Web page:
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Is ISO 9001:2015 certification worth it for a company that does only contract manufacturing?

#11
It is not yet a customer requirement, however we anticipate that it may become one in the next few years. My thoughts are moving to be in a better position to pursue certification in case it is needed but in the meantime have an actual QMS for the benefit it offers the company in general in terms of reducing waste and improving efficiency. It is a relatively small start up so there is not much structure and very few tools to manage the business from a quality aspect. There is a doc control system and a system for tracking CAPAs, SCARs and NCRs however not much in terms of procedures or quality manual. I think at the very least it is worth it to create the QMS aligned with ISO.
Yes,you can start the implementation and be ready when you decide for certificate.
 

John Broomfield

Staff member
Super Moderator
#12
Haha yes implement is a heavy word. Thanks for the insights. My approach so far is to create procedures of process that are already well defined and thought out but had not yet been committed to paper mainly so if there is turnover some of that knowledge can be retained. Also, creating procedures that mainly apply to the small quality department has been a good place to start.

I was thinking to build the barebones of a QMS with the following SOPs: control of documents, control of records, audits, control of nonconforming product, corrective action and preventive action. Any thoughts on that as a starting point?
My clients have always started by analyzing what their company does to convert customer needs into cash in the bank. After all, quality services and products are meant to be delivered by the business management system. By starting here you are showing your respect for your colleagues’ management system as it is before you work with them to develop it. You’ll also determine the processes and their owners within the company’s end to end core process. All of the other processes in the system exist to serve and sustain the core process.
 
#13
My clients have always started by analyzing what their company does to convert customer needs into cash in the bank. After all, quality services and products are meant to be delivered by the business management system. By starting here you are showing your respect for your colleagues’ management system as it is before you work with them to develop it. You’ll also determine the processes and their owners within the company’s end to end core process. All of the other processes in the system exist to serve and sustain the core process.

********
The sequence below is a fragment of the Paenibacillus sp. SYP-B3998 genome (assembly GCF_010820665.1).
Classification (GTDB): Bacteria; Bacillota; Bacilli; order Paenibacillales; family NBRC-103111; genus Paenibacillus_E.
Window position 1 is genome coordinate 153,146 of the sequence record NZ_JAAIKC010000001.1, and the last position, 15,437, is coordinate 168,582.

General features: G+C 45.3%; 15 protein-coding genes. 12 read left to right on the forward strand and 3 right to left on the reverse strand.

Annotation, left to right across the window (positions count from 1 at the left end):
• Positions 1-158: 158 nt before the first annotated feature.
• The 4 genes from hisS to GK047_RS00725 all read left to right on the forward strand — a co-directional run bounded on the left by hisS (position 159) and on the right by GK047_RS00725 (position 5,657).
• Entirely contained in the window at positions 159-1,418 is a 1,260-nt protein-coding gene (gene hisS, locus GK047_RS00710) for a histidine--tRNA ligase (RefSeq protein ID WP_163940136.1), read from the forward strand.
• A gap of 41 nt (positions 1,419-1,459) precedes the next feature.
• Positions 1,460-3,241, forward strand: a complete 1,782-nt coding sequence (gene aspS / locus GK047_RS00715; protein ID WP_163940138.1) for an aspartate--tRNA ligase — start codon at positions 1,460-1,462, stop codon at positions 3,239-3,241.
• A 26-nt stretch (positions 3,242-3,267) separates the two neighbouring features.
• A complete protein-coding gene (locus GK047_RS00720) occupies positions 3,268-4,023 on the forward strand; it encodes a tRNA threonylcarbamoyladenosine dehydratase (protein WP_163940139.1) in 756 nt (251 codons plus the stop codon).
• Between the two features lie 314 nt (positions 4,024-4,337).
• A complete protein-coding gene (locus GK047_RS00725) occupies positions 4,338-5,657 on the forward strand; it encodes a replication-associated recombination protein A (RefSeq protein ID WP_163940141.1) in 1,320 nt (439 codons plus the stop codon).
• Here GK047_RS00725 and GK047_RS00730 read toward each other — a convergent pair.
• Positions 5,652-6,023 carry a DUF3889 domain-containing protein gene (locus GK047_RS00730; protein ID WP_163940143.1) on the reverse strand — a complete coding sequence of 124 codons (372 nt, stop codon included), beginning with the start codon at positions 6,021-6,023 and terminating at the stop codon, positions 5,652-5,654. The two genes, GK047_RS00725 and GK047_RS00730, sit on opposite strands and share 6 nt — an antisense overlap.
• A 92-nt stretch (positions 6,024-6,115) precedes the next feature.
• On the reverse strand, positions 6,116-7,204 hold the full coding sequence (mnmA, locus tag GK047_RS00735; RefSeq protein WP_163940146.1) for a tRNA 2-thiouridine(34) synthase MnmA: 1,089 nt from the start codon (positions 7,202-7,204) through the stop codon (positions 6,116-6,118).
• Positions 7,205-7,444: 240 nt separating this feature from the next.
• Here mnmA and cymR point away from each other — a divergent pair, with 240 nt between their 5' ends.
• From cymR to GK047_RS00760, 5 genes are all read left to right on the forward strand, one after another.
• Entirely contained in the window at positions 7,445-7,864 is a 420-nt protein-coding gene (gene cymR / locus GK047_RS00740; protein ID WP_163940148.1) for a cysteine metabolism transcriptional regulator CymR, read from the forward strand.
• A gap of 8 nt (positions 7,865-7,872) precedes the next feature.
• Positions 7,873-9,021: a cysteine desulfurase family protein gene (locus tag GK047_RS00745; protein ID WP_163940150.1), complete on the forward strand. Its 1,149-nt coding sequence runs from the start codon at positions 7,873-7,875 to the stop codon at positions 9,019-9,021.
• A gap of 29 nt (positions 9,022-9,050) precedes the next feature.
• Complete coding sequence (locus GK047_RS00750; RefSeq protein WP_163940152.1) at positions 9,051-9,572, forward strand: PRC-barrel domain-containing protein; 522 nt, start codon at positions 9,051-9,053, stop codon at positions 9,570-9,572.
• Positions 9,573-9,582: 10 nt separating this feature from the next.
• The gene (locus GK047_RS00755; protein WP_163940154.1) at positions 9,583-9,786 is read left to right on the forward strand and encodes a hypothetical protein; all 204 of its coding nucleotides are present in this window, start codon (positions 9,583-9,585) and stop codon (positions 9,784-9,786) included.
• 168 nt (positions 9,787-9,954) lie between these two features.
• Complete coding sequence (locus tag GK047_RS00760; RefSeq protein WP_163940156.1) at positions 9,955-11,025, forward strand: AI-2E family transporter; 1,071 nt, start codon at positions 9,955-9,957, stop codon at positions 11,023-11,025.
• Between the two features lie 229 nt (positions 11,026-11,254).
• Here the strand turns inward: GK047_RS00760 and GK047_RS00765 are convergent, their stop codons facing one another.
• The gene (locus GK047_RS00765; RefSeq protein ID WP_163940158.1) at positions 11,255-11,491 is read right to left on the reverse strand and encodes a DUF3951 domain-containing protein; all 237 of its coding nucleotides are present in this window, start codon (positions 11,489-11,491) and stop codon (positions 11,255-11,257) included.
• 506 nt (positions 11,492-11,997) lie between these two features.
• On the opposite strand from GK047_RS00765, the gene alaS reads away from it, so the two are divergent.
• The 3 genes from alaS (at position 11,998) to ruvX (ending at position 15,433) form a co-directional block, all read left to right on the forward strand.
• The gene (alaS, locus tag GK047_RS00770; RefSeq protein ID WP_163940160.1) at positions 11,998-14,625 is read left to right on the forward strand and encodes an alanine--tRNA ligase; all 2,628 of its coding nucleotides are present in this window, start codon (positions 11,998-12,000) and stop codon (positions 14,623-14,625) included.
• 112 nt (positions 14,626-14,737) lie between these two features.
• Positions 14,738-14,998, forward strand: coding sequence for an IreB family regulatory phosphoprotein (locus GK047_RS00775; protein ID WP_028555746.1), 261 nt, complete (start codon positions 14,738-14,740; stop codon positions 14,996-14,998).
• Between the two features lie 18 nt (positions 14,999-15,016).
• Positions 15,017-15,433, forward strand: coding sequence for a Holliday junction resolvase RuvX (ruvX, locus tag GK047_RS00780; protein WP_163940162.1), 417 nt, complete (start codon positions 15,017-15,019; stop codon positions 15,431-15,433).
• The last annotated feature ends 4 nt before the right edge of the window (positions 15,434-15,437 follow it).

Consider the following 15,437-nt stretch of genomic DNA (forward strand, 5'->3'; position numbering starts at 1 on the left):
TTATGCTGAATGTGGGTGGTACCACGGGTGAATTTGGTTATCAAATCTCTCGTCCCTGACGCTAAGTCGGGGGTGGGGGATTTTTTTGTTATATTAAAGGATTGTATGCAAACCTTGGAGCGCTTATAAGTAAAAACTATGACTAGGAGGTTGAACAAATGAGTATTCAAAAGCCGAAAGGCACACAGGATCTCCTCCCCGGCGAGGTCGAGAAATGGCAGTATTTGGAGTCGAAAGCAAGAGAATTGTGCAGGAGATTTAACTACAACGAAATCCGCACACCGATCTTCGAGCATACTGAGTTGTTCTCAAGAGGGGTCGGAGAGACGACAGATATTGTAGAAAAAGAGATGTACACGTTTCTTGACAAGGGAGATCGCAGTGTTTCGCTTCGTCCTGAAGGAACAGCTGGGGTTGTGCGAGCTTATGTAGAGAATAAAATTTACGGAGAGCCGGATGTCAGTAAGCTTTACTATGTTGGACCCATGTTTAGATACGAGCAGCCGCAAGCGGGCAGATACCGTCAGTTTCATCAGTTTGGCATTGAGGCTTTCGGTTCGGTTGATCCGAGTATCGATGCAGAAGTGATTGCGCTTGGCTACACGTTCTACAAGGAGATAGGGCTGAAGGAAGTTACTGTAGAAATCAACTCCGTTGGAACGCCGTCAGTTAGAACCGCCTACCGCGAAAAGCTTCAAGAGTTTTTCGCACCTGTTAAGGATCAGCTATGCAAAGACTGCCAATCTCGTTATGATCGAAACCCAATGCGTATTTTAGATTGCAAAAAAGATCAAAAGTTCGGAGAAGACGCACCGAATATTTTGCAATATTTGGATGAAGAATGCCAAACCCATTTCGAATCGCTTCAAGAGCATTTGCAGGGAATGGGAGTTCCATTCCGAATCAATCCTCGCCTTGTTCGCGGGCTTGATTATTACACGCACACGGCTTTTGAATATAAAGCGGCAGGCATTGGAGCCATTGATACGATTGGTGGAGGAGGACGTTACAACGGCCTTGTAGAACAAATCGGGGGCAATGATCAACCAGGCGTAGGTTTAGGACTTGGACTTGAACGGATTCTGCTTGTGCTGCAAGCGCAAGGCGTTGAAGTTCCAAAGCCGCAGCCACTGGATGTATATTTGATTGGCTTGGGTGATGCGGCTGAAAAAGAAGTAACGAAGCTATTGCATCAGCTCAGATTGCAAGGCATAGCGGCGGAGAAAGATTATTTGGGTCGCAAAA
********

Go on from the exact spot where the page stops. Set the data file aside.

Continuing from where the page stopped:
Thanks for your explanation. I appreciate your point about understanding the system before helping to develop it. From my analysis, the primary thing our company does to convert customer needs into cash is providing a reliable consumable product that is defect free so that customers return to buy the product again. Additionally, providing excellent customer support when there is a defect ties into that. My intention was to implement QMS documents that focus on that.

Otherwise, I have not done extensive analysis of what actions our company takes that translate directly to more cash since I am not closely involved with that part of the company's information. Do you have any suggestions for resources to learn how to perform that kind of detailed analysis on end to end core processes?
 

John Broomfield

Staff member
Super Moderator
#14
Further to my management degree, research and experience (and my accredited lead auditor training) Michael Porter’s books (see Value Chain below) were insightful to me in addition to Deming’s and Crosby’s. Online learning may still be available on this subject too. But I’ve been retired for five years so I’m somewhat out of date on what is available and how good it is.

Value chain - Wikipedia
 

hogheavenfarm

Quite Involved in Discussions
#15
"Does your company outsource all manufacturing? That's kind of the situation I am trying to figure out since some of the typical ISO compliant procedures are tricky since we don't own the manufacturing process"

Yes, we outsource some, and do some ourselves. We look to utilize ISO certified suppliers when possible, but lacking that we will audit some suppliers ourselves (desk or on site), so using certified suppliers helps my schedule some, but it is not necessary if you determine the product is within conformance normally. Some of our best quality suppliers have no real quality system at all. Some of the certified ones have terrible quality levels. Certification is no guarantee of a quality product, you must determine that through monitoring quality, timeliness, responsiveness, etc.
 
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